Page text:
The Biden administration’s naive approach to the Houthis

The Biden administration’s naive approach to the Houthis

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The Red Sea has been under scrutiny for months now, ever since the Houthi militia started threatening maritime navigation in this critical waterway. The continuous targeting of Israeli vessels or those heading to Israel caused much panic, leading many vessel operators to shun the waterway and decide to opt for the more time-consuming and costly option of navigating around the Cape of Good Hope.

Given this development and the disruptions to global supplies, it was inevitable that there would be a reaction from the West, particularly by the major powers, given the strategic nature of the waterway and the growing panic in global markets. The recent US-UK strikes have added more fuel to the existing fire and there is now much debate on what turn the Red Sea crisis will take and whether the strikes will be successful in decapitating the Houthis’ military capabilities. In addition, debates are rife on wider related issues such as the impact of the Houthi escalation on the Gaza conflict, the Yemen talks and the Saudi Arabia-Iran rapprochement deal.

Before delving into the crux of the issue, it is important to mention that, in the Western media, there has been something of a mischaracterization or misinterpretation of the motivations behind the Houthis’ targeting of maritime traffic in the Red Sea. They have been characterized as primarily driven by the Israeli aggression in Gaza and the Western failure to force a ceasefire. The Houthis are presented as championing an Arab and Islamic cause and taking direct action. However, anyone from the region who understands the Houthis will realize that regional calculations are far from the real motivations behind their actions.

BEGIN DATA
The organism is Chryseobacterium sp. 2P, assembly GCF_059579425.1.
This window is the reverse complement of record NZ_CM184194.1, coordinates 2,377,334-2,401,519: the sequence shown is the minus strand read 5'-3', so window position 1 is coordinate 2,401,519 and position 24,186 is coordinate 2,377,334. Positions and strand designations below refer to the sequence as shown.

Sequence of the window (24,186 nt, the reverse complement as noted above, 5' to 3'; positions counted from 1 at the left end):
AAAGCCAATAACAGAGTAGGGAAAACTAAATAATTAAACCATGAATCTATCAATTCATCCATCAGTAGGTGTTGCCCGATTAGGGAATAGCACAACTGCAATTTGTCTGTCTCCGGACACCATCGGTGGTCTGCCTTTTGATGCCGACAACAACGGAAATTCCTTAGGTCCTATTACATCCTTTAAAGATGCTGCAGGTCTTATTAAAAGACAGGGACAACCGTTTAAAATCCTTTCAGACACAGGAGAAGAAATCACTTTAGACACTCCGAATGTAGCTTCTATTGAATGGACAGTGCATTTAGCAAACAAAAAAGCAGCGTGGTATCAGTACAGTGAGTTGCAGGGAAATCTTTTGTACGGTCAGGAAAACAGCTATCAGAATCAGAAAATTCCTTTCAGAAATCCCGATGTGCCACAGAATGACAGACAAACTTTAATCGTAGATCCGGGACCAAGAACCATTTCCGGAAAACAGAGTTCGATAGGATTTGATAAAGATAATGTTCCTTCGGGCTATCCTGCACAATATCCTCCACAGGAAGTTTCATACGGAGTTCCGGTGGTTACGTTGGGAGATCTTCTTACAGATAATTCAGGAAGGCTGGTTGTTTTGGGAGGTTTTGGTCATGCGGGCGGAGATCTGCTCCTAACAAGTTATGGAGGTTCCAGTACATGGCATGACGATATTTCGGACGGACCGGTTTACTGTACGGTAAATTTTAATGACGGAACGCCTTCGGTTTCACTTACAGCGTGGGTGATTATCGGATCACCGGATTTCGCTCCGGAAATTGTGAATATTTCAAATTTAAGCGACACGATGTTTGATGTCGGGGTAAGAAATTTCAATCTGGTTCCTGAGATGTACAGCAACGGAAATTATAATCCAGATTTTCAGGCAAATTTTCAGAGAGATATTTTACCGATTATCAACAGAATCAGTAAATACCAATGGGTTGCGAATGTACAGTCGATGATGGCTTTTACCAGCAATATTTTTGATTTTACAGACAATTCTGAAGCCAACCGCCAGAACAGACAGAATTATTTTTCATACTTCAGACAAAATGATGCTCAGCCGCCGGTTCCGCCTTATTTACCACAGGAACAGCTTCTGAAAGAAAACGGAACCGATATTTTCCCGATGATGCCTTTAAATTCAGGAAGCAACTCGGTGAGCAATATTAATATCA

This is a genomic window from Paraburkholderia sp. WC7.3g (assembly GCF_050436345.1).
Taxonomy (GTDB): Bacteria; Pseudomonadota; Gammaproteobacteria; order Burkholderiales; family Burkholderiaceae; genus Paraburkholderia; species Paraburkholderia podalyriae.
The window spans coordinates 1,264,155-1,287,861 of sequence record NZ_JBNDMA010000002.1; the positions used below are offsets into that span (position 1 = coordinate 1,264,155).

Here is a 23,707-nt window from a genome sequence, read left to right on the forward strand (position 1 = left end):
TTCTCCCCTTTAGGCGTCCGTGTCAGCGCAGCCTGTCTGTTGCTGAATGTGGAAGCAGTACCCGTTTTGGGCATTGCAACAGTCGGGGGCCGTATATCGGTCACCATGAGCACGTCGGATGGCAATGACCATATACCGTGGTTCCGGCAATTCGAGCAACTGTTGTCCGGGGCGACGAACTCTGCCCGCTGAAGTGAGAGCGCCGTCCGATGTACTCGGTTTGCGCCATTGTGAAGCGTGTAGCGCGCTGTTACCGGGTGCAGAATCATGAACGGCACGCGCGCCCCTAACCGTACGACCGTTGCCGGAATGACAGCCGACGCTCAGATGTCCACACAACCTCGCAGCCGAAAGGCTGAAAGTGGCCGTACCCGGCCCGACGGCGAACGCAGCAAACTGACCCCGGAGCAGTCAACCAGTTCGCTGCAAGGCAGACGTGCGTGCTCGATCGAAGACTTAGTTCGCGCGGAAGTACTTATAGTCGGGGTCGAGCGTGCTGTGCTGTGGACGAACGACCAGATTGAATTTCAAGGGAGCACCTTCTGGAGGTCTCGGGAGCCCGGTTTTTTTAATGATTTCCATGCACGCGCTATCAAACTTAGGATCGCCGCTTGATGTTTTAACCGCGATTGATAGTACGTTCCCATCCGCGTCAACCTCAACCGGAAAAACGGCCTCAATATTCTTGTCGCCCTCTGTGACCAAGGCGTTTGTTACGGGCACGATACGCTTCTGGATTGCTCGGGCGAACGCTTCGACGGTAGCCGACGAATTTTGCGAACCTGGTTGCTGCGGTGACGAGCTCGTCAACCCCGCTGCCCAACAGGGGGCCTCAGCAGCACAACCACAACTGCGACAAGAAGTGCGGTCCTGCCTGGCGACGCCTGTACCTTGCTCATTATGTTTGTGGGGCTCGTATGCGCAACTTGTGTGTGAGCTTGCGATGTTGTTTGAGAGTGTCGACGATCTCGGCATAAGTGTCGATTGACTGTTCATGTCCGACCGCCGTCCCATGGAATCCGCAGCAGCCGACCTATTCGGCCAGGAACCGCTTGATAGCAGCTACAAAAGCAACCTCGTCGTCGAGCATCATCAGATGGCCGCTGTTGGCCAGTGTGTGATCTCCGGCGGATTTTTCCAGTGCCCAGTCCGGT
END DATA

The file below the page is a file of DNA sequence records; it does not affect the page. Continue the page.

There are regional concerns about the Iranians changing their calculations and throwing more weight behind the Houthis

Dr. Mohammed Al-Sulami

The Houthis have been having a torrid time domestically, with the Yemeni populace under its rule angered by the continuous deteriorating socioeconomic conditions and the failure of the Houthis to introduce good governance practices. Given this reality, along with a desire to project itself as a legitimate political actor and to carve out more leverage in the Yemen peace talks, the Houthis found it apt to spring into motion the Red Sea crisis and to justify it based on the Gaza crisis. It can be said that the Gaza crisis, despite its horrendous and bloody nature, happened at a good time for the Houthis, as they were able to ride on the back of it to justify their actions in the Red Sea.

Having discussed the true Houthi motivations, it is now necessary to look at the impact of their actions on the various issues mentioned previously.

The Houthi belligerency in the Red Sea is unlikely to force the Netanyahu government to change course in the Gaza conflict. We have seen Israel continue unabated in its aggression and violation of sanctities since the Houthis started their attacks and violations in the Red Sea, with no wavering or hesitation.

The Biden administration has drawn a line between the Gaza crisis and the Red Sea escalation, with its intent on keeping the two files separate. Some argue this is virtually impossible given that the Houthis have amplified the Gaza crisis in their narrative and discourse. However, the Biden administration, by separating the two files, aims to dampen regional and global concerns of the Gaza crisis spreading.